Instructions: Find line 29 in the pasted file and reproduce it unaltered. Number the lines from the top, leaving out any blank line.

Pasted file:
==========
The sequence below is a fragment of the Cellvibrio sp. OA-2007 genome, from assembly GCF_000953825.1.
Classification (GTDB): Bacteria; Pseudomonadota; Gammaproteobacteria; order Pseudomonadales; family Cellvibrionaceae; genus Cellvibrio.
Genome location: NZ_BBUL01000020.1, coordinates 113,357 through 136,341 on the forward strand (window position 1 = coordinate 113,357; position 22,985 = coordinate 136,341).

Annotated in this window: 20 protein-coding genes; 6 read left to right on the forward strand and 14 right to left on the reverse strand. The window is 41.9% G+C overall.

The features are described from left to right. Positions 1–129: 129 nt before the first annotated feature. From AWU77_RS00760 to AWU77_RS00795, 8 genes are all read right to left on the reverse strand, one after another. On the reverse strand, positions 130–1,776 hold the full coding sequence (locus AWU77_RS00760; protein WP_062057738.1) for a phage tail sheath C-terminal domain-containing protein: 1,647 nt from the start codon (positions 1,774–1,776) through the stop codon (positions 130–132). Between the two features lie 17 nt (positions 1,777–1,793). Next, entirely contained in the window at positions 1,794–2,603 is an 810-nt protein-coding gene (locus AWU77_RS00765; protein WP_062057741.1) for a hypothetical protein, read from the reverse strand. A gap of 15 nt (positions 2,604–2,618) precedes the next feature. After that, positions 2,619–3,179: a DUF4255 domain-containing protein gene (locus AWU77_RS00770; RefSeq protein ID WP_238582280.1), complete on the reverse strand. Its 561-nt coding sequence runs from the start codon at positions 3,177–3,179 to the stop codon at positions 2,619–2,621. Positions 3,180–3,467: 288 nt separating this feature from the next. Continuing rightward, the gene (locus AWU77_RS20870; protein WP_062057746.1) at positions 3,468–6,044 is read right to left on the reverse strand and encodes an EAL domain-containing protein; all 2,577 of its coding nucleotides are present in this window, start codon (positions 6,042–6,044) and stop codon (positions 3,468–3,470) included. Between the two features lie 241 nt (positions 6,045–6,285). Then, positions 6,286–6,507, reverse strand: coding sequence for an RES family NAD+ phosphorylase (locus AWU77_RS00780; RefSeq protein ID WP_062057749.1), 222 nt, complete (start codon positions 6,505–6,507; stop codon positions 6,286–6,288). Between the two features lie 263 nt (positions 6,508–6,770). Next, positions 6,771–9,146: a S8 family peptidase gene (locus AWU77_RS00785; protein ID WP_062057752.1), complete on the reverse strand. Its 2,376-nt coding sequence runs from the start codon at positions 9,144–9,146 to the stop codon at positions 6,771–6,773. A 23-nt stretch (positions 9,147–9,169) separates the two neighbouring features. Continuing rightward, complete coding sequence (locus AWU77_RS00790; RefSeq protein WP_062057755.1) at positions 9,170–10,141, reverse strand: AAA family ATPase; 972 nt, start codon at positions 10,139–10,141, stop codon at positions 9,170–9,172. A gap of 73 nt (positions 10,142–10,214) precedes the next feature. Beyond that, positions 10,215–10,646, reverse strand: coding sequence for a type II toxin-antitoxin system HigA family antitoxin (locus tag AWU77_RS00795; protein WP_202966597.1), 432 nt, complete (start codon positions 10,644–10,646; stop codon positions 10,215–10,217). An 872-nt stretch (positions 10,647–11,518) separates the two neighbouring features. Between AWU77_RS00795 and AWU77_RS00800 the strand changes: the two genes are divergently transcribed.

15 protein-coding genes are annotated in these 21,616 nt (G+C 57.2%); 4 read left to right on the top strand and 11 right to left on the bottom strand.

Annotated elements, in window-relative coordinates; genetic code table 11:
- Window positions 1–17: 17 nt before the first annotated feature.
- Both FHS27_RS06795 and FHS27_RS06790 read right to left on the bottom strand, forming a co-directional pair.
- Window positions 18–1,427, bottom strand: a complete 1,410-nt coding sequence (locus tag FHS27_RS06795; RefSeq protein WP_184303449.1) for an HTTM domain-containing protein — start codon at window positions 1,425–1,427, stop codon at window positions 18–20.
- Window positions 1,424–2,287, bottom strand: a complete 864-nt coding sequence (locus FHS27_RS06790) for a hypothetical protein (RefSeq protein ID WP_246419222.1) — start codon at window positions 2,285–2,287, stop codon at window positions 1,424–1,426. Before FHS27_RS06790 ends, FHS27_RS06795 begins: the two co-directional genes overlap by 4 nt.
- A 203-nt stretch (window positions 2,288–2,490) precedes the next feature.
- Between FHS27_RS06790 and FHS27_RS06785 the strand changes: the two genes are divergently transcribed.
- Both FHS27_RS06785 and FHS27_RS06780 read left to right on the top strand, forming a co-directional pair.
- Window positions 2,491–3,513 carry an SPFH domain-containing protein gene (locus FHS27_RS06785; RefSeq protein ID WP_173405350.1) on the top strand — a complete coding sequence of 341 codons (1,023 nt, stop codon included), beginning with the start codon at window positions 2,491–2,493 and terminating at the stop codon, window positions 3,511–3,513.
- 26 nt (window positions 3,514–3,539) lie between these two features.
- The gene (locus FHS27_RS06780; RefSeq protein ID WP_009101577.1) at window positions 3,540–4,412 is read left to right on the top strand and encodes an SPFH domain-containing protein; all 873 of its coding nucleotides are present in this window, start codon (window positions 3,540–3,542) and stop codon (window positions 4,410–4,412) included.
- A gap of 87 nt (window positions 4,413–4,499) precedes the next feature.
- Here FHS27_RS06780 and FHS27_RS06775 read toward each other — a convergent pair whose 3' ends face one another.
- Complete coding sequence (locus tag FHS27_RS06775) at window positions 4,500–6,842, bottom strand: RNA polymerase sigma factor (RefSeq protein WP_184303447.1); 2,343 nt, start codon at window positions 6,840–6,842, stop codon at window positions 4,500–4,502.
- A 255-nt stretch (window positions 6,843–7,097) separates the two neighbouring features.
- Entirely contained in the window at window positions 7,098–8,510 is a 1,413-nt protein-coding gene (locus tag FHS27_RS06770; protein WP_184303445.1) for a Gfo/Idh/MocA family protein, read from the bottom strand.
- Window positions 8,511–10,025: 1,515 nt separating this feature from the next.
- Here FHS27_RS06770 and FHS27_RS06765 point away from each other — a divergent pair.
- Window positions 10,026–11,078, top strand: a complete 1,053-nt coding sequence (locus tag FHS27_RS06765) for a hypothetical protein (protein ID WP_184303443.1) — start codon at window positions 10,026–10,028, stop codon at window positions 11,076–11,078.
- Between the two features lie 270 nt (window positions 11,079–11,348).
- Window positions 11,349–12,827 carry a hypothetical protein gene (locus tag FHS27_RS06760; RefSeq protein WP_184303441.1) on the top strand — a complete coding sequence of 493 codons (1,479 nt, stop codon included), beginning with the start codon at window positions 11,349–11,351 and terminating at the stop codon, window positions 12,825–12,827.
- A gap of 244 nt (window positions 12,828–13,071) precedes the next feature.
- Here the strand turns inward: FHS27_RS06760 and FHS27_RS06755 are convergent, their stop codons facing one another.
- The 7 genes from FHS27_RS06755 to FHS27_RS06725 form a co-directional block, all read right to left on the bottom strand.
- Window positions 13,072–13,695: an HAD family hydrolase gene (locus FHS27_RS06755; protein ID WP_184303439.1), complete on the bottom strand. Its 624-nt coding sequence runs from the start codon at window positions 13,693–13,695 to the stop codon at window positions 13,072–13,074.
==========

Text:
- Here the strand turns inward: FHS27_RS06760 and FHS27_RS06755 are convergent, their stop codons facing one another.